Like fruits, vegetables, holidays and clothing, I think baked goods also have seasons.
Bread-baking is definitely a winter and fall season activity. Kneading becomes a way to warm up rather than a vigorous, sweaty exercise, and the temperature is cool enough that the dough won't rise too rapidly, or turn sour and ferment (unless on purpose!). One of the most wonderful things during the colder months is turning on the oven knowing that you’ll soon have a fresh, piping hot loaf of bread. Pair it with a soup or stew and it's the perfect winter's night meal.
Whereas I will rarely turn on my oven to bake bread in the summer, I will for pies. As you may have noticed around here, summer is for pies and all of the things in the pie family—galettes, cobblers, crisps, pandowdies etc... This does seem counterintuitive because you are turning on your oven and crusts and toppings are in danger of melting during preparation, but this is the season when summer produce is at its peak. What better way to use it up than in a baked full-to-the-brim with the best fruit. I will, of course, bake pies all year round, but tend to make them more in the summer.
On the other hand, layer cakes are not a summer thing. For one thing, frosting. Frosting does not like the heat and when it is 110ºF out, cakes aren't going to survive unless in a well air-conditioned environment. But, coffee cakes and upside down cakes? Those are definitely summer cakes, because like the things in the pie family, they also use up fruit but contain no frosting whatsoever.
So what about cookies, brownies, muffins, breakfast pastries and the like? Those are kind of all-year-round things, depending on whether or not there is fruit in them, or if it's a holiday cookie swap or someone’s birthday, or if I am just craving that particular baked good.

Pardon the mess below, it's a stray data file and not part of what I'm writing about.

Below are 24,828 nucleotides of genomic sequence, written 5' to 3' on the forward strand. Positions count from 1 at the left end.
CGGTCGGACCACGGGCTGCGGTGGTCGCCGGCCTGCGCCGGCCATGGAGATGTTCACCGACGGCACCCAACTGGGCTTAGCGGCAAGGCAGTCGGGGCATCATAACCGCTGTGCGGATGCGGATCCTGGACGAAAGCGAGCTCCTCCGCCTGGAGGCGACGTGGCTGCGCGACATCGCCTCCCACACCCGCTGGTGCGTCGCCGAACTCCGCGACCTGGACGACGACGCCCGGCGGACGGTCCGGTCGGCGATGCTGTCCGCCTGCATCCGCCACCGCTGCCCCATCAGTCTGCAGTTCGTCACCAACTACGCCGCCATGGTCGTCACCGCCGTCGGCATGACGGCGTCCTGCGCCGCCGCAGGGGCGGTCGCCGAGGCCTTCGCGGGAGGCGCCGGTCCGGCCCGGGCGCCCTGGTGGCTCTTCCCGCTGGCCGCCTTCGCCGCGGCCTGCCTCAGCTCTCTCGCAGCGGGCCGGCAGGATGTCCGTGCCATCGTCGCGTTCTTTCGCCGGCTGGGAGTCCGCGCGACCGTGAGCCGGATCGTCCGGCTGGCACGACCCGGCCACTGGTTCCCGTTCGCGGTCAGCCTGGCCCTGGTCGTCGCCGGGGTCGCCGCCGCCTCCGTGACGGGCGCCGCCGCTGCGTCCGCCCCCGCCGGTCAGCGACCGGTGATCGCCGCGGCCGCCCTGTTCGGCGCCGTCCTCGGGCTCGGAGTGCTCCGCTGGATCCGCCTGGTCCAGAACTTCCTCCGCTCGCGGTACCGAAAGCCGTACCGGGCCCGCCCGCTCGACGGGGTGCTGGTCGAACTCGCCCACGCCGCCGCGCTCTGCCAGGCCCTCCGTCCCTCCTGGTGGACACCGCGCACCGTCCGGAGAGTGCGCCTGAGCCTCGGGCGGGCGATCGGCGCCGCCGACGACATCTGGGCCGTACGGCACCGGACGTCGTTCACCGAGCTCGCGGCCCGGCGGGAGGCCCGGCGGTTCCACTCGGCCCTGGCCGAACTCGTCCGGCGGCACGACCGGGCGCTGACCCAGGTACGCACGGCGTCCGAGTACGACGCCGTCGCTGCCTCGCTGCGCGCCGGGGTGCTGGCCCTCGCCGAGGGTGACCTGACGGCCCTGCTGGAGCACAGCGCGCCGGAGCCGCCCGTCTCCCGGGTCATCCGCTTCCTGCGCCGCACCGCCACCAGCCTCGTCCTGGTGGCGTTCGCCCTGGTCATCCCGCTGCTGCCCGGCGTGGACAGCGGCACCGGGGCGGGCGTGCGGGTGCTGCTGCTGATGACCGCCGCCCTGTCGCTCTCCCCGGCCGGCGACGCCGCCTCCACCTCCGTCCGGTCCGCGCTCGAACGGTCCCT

Since it has cooled down to a balmy 85º here in September in the Sacramento Valley, what better way to celebrate than by making a cake (the last one I made was in April) and a cake that honors the end of summer! This was inspired by Adriana's Peach Maple Yogurt Cake but I added more layers and changed up the frosting. I found myself with some caramel sauce from work + I loved the frosting on this cake, so I just put them together. I wanted maximum peach-ness so I sliced the each of the original two layers in half. In retrospect, I would totally add more of the Peach Puree but I wasn't sure whether or not it would overflow or drip out when sliced. None of these things happened so if you would like more peach flavor, be sure to add a bit more puree between the cake layers.
I also used this opportunity to practice buttercream roses. The last time I tried to make buttercream roses was at a cake decorating class at Michael's that I took when I was in middle school. I thought that process was incredibly hard and it turns out that age, patience and Instagram Stories tutorials are all that one needs to be okay with piping buttercream roses. Like kneading bread or folding wontons, I found it quite therapeutic and will do it again when I can.
Perhaps you've found yourself with a few extra summer peaches. Maybe they are good, maybe you know the season is dwindling down, and maybe they aren't that great raw. And maybe it's just cool enough to bake and frost a cake. If you leave it as is and don't add the buttercream roses, it will be just as good. Because hey, every time I make a new cake, I become more okay with the idea that cake can almost be just as good as pie.
And now, I am ready to make fall things.
Peach Cake with Caramel Frosting
Yields: one 4-layer 8-inch cake
The Peach Puree can be made ahead. You will also not need all of the Peach Puree for the cake. I made extra to add to my breakfast yogurt in the morning. Feel free to halve this recipe if you don’t desire to have that much extra. Store extra Peach Puree in an airtight container in the fridge for up to a week or freeze for several months.
After baking and slicing, cake layers can be frozen in advance. Wrap tightly with plastic wrap, being sure to place a layer of plastic in between each layer. Place in a Ziploc bag and freeze for up to 3 months or the day before assembly for ease of frosting.